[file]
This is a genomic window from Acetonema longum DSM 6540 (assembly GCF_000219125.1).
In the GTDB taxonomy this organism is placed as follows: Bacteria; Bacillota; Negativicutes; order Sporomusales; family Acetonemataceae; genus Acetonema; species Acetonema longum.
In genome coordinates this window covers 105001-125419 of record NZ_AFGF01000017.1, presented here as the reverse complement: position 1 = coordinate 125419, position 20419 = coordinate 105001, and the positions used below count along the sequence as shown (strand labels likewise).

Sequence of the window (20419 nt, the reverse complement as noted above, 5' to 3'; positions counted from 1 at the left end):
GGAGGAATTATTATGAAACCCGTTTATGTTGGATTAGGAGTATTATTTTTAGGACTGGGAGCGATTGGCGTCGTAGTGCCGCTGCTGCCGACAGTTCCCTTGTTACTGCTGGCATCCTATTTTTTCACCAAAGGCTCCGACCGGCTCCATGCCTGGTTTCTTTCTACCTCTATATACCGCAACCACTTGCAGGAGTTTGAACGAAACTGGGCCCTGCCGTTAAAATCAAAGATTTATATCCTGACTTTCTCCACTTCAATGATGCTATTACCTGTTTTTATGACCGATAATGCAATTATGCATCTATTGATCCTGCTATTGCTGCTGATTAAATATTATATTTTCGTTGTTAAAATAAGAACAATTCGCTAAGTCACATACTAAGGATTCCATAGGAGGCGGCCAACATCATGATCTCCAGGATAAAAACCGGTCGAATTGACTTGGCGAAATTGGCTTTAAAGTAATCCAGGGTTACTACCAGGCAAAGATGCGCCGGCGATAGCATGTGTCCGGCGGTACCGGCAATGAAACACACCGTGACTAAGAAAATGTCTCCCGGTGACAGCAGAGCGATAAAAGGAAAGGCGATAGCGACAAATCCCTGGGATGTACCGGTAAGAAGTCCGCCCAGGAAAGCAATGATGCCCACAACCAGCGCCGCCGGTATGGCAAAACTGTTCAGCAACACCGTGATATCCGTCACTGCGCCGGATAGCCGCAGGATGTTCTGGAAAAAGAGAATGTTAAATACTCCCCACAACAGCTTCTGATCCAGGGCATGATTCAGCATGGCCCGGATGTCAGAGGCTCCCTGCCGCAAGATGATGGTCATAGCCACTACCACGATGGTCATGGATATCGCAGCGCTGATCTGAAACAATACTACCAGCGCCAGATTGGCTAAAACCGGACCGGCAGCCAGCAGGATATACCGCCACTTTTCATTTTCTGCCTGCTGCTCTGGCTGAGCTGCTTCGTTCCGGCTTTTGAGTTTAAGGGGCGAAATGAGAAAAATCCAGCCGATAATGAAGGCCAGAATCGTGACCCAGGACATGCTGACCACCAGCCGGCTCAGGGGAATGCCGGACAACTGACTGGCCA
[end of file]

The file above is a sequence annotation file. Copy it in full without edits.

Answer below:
This is a genomic window from Acetonema longum DSM 6540 (assembly GCF_000219125.1).
In the GTDB taxonomy this organism is placed as follows: Bacteria; Bacillota; Negativicutes; order Sporomusales; family Acetonemataceae; genus Acetonema; species Acetonema longum.
In genome coordinates this window covers 105001-125419 of record NZ_AFGF01000017.1, presented here as the reverse complement: position 1 = coordinate 125419, position 20419 = coordinate 105001, and the positions used below count along the sequence as shown (strand labels likewise).

Sequence of the window (20419 nt, the reverse complement as noted above, 5' to 3'; positions counted from 1 at the left end):
GGAGGAATTATTATGAAACCCGTTTATGTTGGATTAGGAGTATTATTTTTAGGACTGGGAGCGATTGGCGTCGTAGTGCCGCTGCTGCCGACAGTTCCCTTGTTACTGCTGGCATCCTATTTTTTCACCAAAGGCTCCGACCGGCTCCATGCCTGGTTTCTTTCTACCTCTATATACCGCAACCACTTGCAGGAGTTTGAACGAAACTGGGCCCTGCCGTTAAAATCAAAGATTTATATCCTGACTTTCTCCACTTCAATGATGCTATTACCTGTTTTTATGACCGATAATGCAATTATGCATCTATTGATCCTGCTATTGCTGCTGATTAAATATTATATTTTCGTTGTTAAAATAAGAACAATTCGCTAAGTCACATACTAAGGATTCCATAGGAGGCGGCCAACATCATGATCTCCAGGATAAAAACCGGTCGAATTGACTTGGCGAAATTGGCTTTAAAGTAATCCAGGGTTACTACCAGGCAAAGATGCGCCGGCGATAGCATGTGTCCGGCGGTACCGGCAATGAAACACACCGTGACTAAGAAAATGTCTCCCGGTGACAGCAGAGCGATAAAAGGAAAGGCGATAGCGACAAATCCCTGGGATGTACCGGTAAGAAGTCCGCCCAGGAAAGCAATGATGCCCACAACCAGCGCCGCCGGTATGGCAAAACTGTTCAGCAACACCGTGATATCCGTCACTGCGCCGGATAGCCGCAGGATGTTCTGGAAAAAGAGAATGTTAAATACTCCCCACAACAGCTTCTGATCCAGGGCATGATTCAGCATGGCCCGGATGTCAGAGGCTCCCTGCCGCAAGATGATGGTCATAGCCACTACCACGATGGTCATGGATATCGCAGCGCTGATCTGAAACAATACTACCAGCGCCAGATTGGCTAAAACCGGACCGGCAGCCAGCAGGATATACCGCCACTTTTCATTTTCTGCCTGCTGCTCTGGCTGAGCTGCTTCGTTCCGGCTTTTGAGTTTAAGGGGCGAAATGAGAAAAATCCAGCCGATAATGAAGGCCAGAATCGTGACCCAGGACATGCTGACCACCAGCCGGCTCAGGGGAATGCCGGACAACTGACTGGCCA